Islamabad, Pakistan: The press freedom is very important for any county and its democracy to be successful. Pakistan is curbing its Press rights in Pakistan by introduction new law according to the countries press.
The move by the information ministry can drag back Pakistan to the era of military dictator General Ziaul Haq under whose regime news content had to be cleared before being printed, an opinion piece in the The News International wrote
“Pakistan’s information ministry to place more curbs on journalists by enacting a draconian new law is nothing short of taking the country back to the era of military dictator General Ziaul Haq. Perhaps even worse,” according to Azhar Abbas writing in the Pakistan publication.
He continues writing that the move to establish PMDA is yet another attempt to wield complete control over the mainstream private media and to silence independent voices on social media, The News reported.
Earlier, a senior journalist and author Zahid Hussain, had written in a column in Dawn about how in the “bad old days of Gen Ziaul Haq, newspapers would often carry blank spaces indicating that certain stories had been pulled out by the authorities.”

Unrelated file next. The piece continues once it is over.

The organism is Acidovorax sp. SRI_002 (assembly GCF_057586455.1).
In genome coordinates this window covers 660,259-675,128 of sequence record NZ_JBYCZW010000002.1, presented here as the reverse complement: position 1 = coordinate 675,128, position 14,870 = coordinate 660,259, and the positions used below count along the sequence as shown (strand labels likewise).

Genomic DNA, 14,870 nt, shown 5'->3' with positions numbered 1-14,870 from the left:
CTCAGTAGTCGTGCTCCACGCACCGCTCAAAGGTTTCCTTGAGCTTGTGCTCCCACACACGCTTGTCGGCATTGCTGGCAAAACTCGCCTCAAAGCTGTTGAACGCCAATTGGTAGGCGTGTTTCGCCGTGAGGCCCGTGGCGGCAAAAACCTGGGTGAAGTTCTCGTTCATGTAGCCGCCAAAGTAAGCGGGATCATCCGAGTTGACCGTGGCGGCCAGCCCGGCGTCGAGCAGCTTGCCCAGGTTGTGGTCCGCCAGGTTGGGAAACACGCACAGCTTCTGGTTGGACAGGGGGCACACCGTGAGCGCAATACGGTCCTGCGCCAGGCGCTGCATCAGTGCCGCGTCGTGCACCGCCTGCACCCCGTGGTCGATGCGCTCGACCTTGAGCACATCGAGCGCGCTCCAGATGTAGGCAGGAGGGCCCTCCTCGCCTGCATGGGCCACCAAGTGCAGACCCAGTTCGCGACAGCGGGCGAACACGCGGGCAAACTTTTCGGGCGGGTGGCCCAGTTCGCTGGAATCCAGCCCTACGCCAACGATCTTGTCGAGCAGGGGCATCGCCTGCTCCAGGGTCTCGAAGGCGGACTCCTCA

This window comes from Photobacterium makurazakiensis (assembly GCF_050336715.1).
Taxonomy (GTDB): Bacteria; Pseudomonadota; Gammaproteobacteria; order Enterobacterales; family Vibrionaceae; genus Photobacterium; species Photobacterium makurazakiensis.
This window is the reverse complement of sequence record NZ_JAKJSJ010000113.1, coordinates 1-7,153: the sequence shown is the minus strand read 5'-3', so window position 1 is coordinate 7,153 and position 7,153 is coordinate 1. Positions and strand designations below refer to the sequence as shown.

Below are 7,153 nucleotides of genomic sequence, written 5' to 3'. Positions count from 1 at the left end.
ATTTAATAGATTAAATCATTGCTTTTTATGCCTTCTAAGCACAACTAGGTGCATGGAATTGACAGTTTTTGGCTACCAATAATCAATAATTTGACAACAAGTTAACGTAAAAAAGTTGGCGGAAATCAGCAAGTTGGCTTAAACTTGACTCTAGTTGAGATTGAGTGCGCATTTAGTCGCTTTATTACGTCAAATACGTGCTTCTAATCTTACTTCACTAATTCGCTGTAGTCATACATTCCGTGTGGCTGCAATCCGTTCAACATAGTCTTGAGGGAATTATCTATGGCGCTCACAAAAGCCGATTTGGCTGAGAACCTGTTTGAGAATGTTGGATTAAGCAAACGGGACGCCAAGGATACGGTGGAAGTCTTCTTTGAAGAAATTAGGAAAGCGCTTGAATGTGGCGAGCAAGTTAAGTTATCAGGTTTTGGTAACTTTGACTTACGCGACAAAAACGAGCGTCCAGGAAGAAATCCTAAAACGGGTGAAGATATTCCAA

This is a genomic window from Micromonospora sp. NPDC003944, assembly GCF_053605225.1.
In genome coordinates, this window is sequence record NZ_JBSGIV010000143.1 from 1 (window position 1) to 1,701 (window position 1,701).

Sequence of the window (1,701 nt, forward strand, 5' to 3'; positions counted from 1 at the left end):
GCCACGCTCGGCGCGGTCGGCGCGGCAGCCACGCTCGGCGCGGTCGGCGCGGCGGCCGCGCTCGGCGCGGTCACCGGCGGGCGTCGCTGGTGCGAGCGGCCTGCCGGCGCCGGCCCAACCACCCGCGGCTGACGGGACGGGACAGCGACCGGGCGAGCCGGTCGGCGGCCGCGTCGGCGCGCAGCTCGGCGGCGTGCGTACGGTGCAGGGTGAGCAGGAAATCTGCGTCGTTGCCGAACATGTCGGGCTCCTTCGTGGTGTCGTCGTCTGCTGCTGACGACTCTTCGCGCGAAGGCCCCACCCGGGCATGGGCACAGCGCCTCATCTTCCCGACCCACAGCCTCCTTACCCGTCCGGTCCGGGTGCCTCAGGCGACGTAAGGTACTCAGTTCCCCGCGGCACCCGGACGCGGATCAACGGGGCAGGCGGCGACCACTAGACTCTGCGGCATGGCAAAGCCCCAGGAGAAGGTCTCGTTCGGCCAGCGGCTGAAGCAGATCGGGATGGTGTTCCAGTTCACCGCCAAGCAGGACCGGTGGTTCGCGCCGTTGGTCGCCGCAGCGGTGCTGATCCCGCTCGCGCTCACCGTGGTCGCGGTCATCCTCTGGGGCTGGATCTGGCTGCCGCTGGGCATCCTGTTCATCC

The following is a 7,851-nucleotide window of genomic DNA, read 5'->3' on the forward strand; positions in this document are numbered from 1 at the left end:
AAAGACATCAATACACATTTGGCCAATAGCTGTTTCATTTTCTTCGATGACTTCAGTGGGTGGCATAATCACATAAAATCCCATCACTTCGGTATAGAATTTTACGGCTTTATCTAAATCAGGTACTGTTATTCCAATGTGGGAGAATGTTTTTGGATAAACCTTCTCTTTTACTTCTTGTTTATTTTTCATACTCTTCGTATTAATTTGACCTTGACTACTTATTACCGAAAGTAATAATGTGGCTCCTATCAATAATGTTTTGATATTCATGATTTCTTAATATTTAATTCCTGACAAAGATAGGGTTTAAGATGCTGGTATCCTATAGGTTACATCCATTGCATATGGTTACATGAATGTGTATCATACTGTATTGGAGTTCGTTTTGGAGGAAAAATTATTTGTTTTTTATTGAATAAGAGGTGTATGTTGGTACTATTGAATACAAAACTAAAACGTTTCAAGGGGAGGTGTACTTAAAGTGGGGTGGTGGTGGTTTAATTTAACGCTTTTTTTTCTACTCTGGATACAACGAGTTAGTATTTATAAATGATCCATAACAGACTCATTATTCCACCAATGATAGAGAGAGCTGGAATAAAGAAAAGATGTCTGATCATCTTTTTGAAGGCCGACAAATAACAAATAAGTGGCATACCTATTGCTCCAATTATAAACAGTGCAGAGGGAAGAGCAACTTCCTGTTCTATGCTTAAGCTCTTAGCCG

Almost the entire journalists’ fraternity and media organisations have rejected this move, terming it the “most harsh attempt to muzzle the media.” But the government seems determined in its efforts to get this law passed by parliament.
Journalists have struggled hard over the last few decades to get more space to conduct a serious debate and dialogue on issues of national importance. But the last few years have seen the media go through the worst of times, suffering growing restrictions and intimidation, said Azhar Abbas.
According to the Freedom Network’s annual state of the Press Freedom 2021 report, Pakistan has emerged as the riskiest place to practice journalism with an escalation in attacks and harassment against media persons in the country.
The News International reported that at least 148 cases of attacks and violations against the media and its practitioners, including journalists, took place over the course of one year – between May 2020 and April 2021.
This is an increase by over 40pc from the 91 cases of violations documented in the preceding year (May 2019-April 2020), said the report which has been launched on the eve of the World Press Freedom Day celebrated on 3rd May every year.